Porterfield and Johnston lead Ireland romp
Ireland 188 for 1 (Porterfield 104*) beat Canada 185 (Bhatti 46, Johnston 5-14) by nine wickets
Scorecard and ball-by-ball commentary
If there was any doubt that Ireland might take their foot off the pedal in an essentially meaningless final, Trent Johnston and his captain, William Porterfield, ensured they were focussed on the trophy as they thrashed Canada in the final of the ICC World Cup Qualifiers at Centurion Park. Johnston, whose nagging seamers cut through Canada with career-best figures, and Porterfield, who made an unbeaten 104, justified Ireland's standing as the No.1 Associate and the team to beat, as they have been all tournament.
With the rest of his squad roaring Ireland's Call, an understandably elated Porterfield was delighted with his and the team's performances. "Obviously we qualified a few days ago, but to come here and win the final - which was our objective - is absolutely amazing," he told Cricinfo. "And the way we did it was fantastic. I've been feeling in fantastic nick.
"The way we've bowled in the last ten overs, bar today, has been fantastic. We've improved game to game and our fielding has improved, and the first ten overs in our batting has been excellent."
Eighteen days ago Porterfield stamped his and Ireland's mark on the tournament with a brutal 101 to beat Scotland. A little under three weeks later, he finished with another beautifully crafted and dominant innings. Chasing a meagre 186, he and Gary Wilson were solid and assured, laying down a base on which to launch their chase later in the innings. Wilson took advantage of anything short - there was plenty - smiting Henry Osinde over the top for six. He fell for a well-made 38, spooning to third-man, but Porterfield and Niall O'Brien then took total command.
Ireland's captain has impressed many in this tournament, not just through his assured batting but his calm leadership. With O'Brien for company, he took apart Canada whose fielding regressed from reasonably proficient to, at times, hopelessly average. A fierce slap past point brought up Porterfield's fifty from 80 balls and the milestone prompted his charge against Sunil Dhaniram, who bowled far too short. The firmest of off-drives brought him a boundary, followed by an elegant pick-up over long-on as Ireland reduced the chase to nothing more than stroll in the park against a tired team already thinking of flying home.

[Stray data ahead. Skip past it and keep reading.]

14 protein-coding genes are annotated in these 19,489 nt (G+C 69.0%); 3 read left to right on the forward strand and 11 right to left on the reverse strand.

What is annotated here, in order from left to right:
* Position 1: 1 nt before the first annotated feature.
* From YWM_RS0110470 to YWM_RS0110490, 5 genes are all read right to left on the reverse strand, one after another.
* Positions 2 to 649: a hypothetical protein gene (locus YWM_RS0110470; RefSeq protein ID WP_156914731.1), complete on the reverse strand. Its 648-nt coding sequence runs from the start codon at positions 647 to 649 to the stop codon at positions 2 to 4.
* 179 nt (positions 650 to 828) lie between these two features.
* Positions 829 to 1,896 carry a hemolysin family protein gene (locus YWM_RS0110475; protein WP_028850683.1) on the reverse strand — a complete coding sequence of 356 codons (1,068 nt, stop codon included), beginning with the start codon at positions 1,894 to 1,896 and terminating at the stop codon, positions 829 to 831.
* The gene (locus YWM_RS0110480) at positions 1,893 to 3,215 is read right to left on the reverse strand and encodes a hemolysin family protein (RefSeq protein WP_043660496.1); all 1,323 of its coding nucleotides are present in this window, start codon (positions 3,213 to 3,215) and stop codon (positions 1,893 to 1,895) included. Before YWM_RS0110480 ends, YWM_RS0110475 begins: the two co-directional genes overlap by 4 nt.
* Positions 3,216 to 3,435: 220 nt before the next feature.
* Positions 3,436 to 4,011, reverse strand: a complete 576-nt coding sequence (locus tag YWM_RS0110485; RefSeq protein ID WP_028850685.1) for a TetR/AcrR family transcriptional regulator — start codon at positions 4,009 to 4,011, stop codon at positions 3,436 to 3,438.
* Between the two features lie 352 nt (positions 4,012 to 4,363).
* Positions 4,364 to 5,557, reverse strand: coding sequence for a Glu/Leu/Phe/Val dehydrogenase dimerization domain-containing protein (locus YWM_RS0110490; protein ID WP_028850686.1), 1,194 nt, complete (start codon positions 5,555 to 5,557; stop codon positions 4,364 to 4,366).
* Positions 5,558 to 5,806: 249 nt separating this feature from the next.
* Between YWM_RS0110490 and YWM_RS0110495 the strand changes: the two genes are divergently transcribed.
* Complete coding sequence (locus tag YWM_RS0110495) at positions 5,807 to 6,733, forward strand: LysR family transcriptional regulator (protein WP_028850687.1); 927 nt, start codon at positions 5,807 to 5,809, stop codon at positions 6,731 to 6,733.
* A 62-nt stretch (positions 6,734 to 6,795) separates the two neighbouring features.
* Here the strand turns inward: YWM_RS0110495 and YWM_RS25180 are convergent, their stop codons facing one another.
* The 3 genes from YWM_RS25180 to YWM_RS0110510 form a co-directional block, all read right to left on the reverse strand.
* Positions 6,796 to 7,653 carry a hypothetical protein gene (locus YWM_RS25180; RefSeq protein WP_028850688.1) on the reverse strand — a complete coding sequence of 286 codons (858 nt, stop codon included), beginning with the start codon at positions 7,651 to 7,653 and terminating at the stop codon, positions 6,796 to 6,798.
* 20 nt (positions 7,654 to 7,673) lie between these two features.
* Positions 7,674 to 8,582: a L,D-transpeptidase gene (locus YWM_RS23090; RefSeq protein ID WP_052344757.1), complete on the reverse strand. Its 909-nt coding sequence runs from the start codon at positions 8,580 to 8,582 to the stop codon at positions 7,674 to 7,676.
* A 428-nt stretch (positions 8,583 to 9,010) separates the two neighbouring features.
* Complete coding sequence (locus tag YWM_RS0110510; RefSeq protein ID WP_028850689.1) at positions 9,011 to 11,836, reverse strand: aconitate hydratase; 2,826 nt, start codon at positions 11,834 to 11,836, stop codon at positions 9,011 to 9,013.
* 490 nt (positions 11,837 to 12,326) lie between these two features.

Porterfield aside, it was Johnston who really set up Ireland's convincing win with an outstanding display of swing and seam. His introduction in the ninth over from the West Lane end completely turned the match around and, with his sixth ball, he had Rizwan Cheema edging to Kevin O'Brien at first slip. In his next over, he trapped Ashish Mulla leg-before with one that skidded through low and Canada were tottering on 69 for 3 after wasting a positive opening stand.
Alex Cusack kept things tight from the other end, but Johnston was a persistent threat and found a beauty which cut back on Ian Billcliff to bowl him through the gate. He then followed it up with two wickets in consecutive balls to record his first five-wicket haul in ODIs - and Ireland's best figures - leaving Canada in the hopeless position of 88 for 6.
Ireland were well on top, though Umar Bhatti added 46 to at least help Canada post a total resembling competitiveness. Nudging singles off his pads and working the ball cleverly into the gaps at midwicket, he gradually began to build partnerships, putting on an entertaining ninth-wicket stand of 51 from 80 deliveries which at least made the total respectable. Ireland, however, came to South Africa not just to qualify for the World Cup but to get their hands on the trophy and, when O' Brien hit the winning runs with 7.3 overs to spare, at last they could truly celebrate their outstanding performance in Associate cricket's showcase event.
The coaching staff imposed an alcohol ban on the Irish at the start of the tournament, even randomly breathalysing some of the players. Suffice to say, tonight's party will be very long, very hard and richly deserved.
Will Luke is assistant editor of Cricinfo